By Gregory Ball
Michael Major has been teaching golf lessons at Torrey Pines golf course for nearly two decades, and he has seen the ebb and flow of interest in golf throughout the years and even within each calendar year. There's little question, though, that having the U.S. Open played at Torrey Pines Golf Course in La Jolla, will increase interest in the game locally.
That could be a boon for Major and his fellow teaching pros, as the excitement of hosting the country's national championship and Tiger Woods' playoff victory has positively affected business on the golf course and pro shop, and could spill over to the lesson range. Major is hoping the increased interest will compensate for the time he and the course's other teaching pros were shut out of work while their "office" was taken over by the United States Golf Association.
"We were unemployed, and we'll never make up for that," Major said. "The tournament was in our way.
"It hurts the teaching pros, because we're basically independent contractors. It's like retail - once you're down for a while, it takes some time to build it back up."
The Torrey Pines driving range, located on the North Course along North Torrey Pines Road, was used during the U.S. Open for parking the courtesy vehicles driven by players and tournament officials. In the weeks leading up to the Open, the lesson area was moved to a part of the North Course not being used. According to Major, no area on the course was available for lessons from June 1 – eight days before the tournament's first official day – until June 19, three days after Woods won in a playoff over Rocco Mediate.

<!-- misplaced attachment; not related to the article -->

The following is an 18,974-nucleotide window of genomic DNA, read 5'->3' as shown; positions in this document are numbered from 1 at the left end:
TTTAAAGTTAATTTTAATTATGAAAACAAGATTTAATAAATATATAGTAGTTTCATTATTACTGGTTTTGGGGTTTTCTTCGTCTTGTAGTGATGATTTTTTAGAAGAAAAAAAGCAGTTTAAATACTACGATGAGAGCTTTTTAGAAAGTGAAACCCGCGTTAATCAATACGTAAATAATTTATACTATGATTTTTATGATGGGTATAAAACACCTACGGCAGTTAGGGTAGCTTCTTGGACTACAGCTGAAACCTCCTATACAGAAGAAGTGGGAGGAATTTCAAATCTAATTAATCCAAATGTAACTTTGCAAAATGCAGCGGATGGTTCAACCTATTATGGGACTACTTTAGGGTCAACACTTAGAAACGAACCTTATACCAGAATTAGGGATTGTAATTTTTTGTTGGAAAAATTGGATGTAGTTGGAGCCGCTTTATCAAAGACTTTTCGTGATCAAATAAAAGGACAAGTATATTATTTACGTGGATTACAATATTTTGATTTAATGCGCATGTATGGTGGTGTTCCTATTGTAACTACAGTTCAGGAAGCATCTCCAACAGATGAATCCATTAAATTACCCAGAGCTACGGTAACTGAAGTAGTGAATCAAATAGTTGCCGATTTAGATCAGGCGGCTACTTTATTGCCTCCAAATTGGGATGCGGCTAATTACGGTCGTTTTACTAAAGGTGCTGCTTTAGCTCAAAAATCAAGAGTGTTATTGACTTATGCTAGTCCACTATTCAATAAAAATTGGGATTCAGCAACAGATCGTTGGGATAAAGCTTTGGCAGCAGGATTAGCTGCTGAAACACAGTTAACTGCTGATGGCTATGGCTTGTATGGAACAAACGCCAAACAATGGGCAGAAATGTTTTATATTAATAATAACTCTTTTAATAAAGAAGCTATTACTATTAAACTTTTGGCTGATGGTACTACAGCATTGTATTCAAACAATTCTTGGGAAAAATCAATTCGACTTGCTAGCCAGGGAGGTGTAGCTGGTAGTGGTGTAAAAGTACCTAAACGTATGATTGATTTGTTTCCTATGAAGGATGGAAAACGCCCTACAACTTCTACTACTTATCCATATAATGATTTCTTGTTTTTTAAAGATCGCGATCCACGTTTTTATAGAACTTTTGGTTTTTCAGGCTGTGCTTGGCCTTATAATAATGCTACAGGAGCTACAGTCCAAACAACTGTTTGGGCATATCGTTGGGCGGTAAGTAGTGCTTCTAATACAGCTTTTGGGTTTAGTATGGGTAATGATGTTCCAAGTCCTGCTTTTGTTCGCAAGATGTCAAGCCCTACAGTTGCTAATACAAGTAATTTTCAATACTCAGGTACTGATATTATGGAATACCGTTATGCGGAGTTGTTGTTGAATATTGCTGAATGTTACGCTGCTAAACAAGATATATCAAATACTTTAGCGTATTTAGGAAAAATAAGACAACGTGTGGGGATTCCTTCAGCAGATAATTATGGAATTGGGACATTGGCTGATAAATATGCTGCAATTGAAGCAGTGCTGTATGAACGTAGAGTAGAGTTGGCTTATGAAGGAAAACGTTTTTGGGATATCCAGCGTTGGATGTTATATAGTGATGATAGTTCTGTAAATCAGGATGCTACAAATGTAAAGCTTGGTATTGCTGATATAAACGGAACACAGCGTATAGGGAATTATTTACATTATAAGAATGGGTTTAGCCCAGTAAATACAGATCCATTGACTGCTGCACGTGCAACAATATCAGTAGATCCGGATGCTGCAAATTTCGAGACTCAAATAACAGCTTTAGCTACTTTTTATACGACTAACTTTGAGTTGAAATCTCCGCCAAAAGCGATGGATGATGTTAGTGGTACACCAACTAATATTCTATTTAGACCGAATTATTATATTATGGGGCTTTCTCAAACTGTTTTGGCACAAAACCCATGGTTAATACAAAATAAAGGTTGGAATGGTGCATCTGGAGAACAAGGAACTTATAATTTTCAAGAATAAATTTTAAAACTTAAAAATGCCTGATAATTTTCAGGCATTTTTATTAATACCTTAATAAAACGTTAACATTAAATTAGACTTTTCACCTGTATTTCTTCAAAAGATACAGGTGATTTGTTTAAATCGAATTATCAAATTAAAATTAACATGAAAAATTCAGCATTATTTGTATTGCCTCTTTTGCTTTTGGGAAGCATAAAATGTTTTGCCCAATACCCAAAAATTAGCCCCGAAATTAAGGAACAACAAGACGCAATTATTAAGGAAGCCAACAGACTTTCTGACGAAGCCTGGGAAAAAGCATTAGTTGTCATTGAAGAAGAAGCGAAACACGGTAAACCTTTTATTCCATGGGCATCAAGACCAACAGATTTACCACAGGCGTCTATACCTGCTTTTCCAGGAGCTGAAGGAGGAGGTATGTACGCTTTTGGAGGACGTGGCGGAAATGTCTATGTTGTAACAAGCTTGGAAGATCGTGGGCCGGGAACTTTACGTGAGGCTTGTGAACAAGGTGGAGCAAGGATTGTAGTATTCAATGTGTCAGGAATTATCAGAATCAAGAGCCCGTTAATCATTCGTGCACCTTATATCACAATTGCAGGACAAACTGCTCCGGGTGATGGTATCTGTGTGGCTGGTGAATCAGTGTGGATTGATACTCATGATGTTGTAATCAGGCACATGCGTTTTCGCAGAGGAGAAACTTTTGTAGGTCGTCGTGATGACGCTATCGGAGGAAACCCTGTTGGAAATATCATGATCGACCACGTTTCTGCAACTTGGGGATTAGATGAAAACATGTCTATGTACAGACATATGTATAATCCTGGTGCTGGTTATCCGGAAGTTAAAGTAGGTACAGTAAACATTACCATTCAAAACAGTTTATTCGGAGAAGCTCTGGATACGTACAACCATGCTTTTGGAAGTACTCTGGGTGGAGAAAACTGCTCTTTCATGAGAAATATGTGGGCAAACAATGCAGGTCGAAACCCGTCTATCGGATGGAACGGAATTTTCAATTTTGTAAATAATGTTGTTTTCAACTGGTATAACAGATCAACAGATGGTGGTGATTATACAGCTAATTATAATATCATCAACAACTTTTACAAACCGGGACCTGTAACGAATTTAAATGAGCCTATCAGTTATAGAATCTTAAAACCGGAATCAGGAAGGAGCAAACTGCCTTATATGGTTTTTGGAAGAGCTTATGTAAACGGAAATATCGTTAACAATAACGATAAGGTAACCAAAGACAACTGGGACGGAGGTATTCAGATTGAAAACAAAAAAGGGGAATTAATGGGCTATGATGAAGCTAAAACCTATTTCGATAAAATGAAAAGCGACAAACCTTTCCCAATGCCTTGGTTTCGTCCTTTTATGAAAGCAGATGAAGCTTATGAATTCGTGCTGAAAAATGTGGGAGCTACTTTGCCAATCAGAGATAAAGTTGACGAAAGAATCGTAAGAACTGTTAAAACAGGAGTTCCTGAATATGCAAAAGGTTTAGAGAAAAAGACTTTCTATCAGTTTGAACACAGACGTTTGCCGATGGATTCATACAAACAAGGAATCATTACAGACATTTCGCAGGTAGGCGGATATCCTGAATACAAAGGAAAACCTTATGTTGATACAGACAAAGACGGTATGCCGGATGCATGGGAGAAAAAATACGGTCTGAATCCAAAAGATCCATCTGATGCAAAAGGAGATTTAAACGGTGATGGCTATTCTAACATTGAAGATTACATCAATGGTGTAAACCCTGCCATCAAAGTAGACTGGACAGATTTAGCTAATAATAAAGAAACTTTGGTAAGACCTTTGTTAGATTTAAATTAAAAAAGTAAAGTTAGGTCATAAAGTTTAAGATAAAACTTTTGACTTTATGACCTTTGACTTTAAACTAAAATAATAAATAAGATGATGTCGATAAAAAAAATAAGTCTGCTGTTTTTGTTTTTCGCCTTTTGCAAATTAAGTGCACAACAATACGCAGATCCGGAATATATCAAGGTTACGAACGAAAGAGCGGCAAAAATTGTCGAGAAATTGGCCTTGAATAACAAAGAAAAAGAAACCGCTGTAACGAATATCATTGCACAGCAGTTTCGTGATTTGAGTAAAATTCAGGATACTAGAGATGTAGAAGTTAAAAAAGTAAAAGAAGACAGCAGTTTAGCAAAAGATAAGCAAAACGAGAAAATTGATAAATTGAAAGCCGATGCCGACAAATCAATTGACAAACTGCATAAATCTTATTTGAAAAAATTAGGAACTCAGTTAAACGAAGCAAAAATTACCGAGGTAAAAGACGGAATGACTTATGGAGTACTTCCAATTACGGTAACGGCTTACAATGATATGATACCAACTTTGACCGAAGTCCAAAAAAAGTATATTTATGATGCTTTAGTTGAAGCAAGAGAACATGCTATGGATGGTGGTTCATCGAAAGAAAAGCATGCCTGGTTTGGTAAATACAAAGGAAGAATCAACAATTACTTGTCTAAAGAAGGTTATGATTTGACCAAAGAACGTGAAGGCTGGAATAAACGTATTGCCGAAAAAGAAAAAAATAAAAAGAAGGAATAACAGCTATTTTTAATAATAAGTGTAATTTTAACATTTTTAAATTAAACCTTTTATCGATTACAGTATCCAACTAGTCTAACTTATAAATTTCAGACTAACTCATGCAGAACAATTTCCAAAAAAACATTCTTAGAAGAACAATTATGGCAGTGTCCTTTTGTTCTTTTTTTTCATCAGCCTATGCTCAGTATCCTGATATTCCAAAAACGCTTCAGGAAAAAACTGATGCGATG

That clearly hurt business for Major and the 23 other teaching professionals employed at Torrey Pines, especially during a normally busy time of year.
Still, Major has seen a surge in interest since the U.S. Open. He is hoping the full days of lessons he is experiencing now, which he said are typical for any summer, continue into the fall – a typically slow period – based on local residents catching golf fever from having the U.S. Open played so close to home.
He said he has talked to plenty of people, who, once the Open was over, went out to the golf course as soon as they possibly could, having caught the itch.
"There's never enough business for me," Major said.
While Major admitted he was disappointed about losing the opportunity for business during the U.S. Open, he and some of the course's other teaching pros did get an opportunity to witness the grand event up close. Major volunteered during the tournament and was assigned to announce players on the first and 10th tees during their practice rounds on the Monday and Wednesday of tournament week.
Major was inside the ropes on the tees, and found himself casually chatting with many of the players as they came through. He also made sure to take plenty of photos and shoot some video, all of which was allowed during the practice rounds.